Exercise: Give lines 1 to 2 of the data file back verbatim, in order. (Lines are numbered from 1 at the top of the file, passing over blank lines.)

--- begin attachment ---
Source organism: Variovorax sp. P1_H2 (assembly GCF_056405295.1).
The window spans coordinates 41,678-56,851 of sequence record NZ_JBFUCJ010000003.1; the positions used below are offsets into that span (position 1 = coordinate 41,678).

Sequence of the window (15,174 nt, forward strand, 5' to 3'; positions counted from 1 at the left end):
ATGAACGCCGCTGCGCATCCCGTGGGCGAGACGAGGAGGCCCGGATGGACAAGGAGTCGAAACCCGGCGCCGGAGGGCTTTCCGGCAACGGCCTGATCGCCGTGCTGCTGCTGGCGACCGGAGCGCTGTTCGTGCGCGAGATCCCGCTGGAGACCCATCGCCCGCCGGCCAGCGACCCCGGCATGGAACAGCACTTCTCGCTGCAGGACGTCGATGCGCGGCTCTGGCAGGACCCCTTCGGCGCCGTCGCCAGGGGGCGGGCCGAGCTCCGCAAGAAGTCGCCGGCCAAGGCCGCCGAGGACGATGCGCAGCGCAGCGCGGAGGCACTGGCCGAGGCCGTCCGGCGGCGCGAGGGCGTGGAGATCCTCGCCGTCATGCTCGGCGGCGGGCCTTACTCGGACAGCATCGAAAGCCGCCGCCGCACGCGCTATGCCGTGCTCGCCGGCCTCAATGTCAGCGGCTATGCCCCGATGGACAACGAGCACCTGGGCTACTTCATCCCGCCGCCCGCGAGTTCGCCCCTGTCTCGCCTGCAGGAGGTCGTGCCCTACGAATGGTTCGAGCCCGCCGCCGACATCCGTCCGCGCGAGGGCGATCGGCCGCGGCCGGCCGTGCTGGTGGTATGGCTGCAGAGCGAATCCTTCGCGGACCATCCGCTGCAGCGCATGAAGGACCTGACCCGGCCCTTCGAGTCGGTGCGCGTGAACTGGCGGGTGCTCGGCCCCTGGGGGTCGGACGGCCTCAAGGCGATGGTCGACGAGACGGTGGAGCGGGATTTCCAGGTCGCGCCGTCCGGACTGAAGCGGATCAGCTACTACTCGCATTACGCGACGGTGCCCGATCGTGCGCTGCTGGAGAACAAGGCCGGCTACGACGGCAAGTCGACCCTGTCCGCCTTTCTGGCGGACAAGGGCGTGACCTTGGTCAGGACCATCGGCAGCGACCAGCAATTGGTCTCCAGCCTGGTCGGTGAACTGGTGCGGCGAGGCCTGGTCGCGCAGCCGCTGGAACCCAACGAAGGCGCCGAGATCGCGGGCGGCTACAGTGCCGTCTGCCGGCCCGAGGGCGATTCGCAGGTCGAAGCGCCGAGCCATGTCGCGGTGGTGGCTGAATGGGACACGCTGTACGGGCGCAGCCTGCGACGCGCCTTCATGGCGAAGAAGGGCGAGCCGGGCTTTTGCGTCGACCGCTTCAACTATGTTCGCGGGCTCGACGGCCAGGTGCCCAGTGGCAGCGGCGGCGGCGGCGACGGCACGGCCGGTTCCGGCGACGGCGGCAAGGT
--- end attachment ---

Source organism: Variovorax sp. P1_H2 (assembly GCF_056405295.1).
The window spans coordinates 41,678-56,851 of sequence record NZ_JBFUCJ010000003.1; the positions used below are offsets into that span (position 1 = coordinate 41,678).